...when we saw a striking, if slightly decrepit, cream and black Mercier mixte outside of a nearby bike store. This was not the typical mixte we tend to see in these parts, so we got curious. After trying the bicycle I was amazed at how wonderfully it rode - despite the slick 20mm tires the bike shop chose to fit it with! The poor, lonely Mercier was for sale at a very modest sum.
Half an hour later, I was pedaling it home (after paying for it of course), and now the Mercier is mine!
Mercier was a well-respected French bicycle manufacturer in the 1960s and 70s, competing with Peugeot, Motobecane and Gitane. Mysteriously, almost no information is now available on the original Mercier (even the wikipedia entry has been deleted). Though a new company now exists under the same brand name, it has no relation to the original manufacturer.
I don't know where to start describing why I like this bicycle and feel that I must have it. For one thing, there is the attractive lugging. Here is the seat cluster with pinstriping detail on the top of the stays.
Split headtube lug for the twin lateral stays - something my Motobecane mixte does not have.
Headtube lugs, fork crown, and pinstriping on the fork. Downtube shifters (which I do not find particularly attractive, but can easily replace). Overall, the lugwork and other aspects of the bicycle's "decor" are charmingly eccentric compared to other mixtes I have seen.
The components seem to be a mixed bag of lower and higher end. The stem, which I find beautiful, is an AVA stem, which Sheldon Brown described as follows:
"Many higher-quality French bicycles of the '70's came with AVA brand bars and stems. These have a reputation for failure, and should be replaced if the bike is to be ridden hard or fast."Hmmm... "higher quality" and "failure" in the same sentence? Should I interpret this to mean that as long as I don't race on the bike, the AVA stem will be okay? That is how I would like to interpret it. Advice welcome.
The handlebars are a narrow version of North Roads (what I imagine Nitto's "Dove Bars" are like) and seem original. I prefer narrower bars and love how these feel when I ride the Mercier: they give me a great deal of control and my hands don't seem to grow tired.
The beautiful Lyotard pedals feel great.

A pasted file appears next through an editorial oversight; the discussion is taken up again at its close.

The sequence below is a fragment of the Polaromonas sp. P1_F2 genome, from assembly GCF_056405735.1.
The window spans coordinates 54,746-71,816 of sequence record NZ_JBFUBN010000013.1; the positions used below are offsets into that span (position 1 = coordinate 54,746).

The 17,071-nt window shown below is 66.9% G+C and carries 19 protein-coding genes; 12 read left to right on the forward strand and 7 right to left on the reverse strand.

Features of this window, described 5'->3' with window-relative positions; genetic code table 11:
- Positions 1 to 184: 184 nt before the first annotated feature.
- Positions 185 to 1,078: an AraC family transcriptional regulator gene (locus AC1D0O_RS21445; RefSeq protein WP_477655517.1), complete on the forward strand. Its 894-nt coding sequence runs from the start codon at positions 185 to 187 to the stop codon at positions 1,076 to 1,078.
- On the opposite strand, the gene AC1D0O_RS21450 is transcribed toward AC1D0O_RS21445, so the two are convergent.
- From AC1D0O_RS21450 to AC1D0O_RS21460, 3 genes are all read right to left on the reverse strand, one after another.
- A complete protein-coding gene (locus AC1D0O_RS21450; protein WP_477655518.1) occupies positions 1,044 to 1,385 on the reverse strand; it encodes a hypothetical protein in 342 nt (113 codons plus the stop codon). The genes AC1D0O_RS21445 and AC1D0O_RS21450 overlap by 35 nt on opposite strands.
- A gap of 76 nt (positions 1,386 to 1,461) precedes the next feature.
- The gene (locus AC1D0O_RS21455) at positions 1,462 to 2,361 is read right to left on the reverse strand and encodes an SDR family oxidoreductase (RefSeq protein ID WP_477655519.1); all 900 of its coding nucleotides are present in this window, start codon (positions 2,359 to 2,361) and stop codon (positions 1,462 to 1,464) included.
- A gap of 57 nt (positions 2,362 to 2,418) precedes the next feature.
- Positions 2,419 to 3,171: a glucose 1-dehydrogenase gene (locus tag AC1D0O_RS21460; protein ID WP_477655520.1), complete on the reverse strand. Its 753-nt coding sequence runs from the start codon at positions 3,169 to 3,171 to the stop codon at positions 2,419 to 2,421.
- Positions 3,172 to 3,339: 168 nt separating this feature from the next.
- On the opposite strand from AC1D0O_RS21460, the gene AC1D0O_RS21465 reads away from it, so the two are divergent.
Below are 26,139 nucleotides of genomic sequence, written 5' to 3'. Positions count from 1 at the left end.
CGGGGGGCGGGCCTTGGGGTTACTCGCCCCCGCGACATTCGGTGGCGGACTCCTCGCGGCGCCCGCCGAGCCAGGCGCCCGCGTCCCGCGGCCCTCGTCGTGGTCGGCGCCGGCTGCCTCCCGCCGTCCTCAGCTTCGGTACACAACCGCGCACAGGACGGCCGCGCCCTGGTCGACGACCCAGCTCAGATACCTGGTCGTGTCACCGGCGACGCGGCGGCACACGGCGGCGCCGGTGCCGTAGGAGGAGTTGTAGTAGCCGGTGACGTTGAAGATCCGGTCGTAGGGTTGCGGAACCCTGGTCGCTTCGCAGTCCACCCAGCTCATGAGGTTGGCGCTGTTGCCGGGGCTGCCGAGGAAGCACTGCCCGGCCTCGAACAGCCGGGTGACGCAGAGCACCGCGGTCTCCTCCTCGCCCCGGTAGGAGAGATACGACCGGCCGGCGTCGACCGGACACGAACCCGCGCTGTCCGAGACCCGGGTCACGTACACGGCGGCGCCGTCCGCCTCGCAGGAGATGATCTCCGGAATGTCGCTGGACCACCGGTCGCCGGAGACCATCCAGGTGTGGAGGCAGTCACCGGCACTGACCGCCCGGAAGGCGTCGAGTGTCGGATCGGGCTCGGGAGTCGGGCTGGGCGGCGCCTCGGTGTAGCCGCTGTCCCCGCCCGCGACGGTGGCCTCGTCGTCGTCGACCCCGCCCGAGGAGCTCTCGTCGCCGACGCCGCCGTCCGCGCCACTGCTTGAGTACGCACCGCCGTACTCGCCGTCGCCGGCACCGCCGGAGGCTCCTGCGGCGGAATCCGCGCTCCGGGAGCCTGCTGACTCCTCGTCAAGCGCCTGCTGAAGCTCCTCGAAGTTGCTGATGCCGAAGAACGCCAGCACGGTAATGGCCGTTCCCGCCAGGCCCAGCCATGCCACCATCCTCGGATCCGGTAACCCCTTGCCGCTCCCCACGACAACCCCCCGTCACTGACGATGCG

Simplex front and rear derailleur, as well as Simplex dropouts. Classic 10-speed gearing.
From what I understand, this rear Simplex derailleur is not good. I am pretty sure it's plastic. The spoke protector ("pie plate") is also original and stamped "made in France".
Mafac "Racer" centerpull brakes, which I believe are pretty good. However, the bike has steel rims (bad for braking), so I need to think of a solution to this.
"Beacon" pleather sprung saddle. Feels comfortable so far, but I imagine that after a long ride it will not. I will probably replace it with one of my vintage B72s - but first I want to ride on this one down Beacon Street.
This Mercier is a 20" frame, whereas my Motobecane is a 21" frame. This is visible in the heights of their seat tubes, but oddly enough their head tubes and stems are about even - despite the fact that the Motobecane has a modern, extended Nitto stem. The Co-Habitant thinks that this is because the Mercier's virtual top tube is upward-sloping, allowing for the handlebars to be higher in their standard position. Whatever the reason, the Mercier does not feel like it is too small; it feels just perfect and is extremely comfortable to ride.
Here is another side by side comparison. Though they are both French mixtes from the 1970s, I find the Mercier to be a considerably more comfortable ride than the Motobecane. What elusive aspect of the bikes' geometries and/or components account for this I do not know, but it is so. The Mercier was a pleasure to ride from the first moment, whereas the Motobecane required "taming" and is still a bit too "racy" for me even with the many changes I've made in attempts to make it more comfortable for everyday cycling.
So, I am considering doing one of the following:
A. Cannibalizing the better components from the Motobecane (derailleur, shifters, and - is this possible? - wheels) and building up the Mercier as my perfect vintage mixte. Then sell off the Motobecane for cheap.
B. Converting the Mercier to a single speed, or possibly even fixed gear (you know, to practice for the velodrome). This should be relatively easy and unintrusive, given that it has clamp-on derailleur and shifters, and compatible drop-outs.
Any opinions and advice regarding these options would be much appreciated!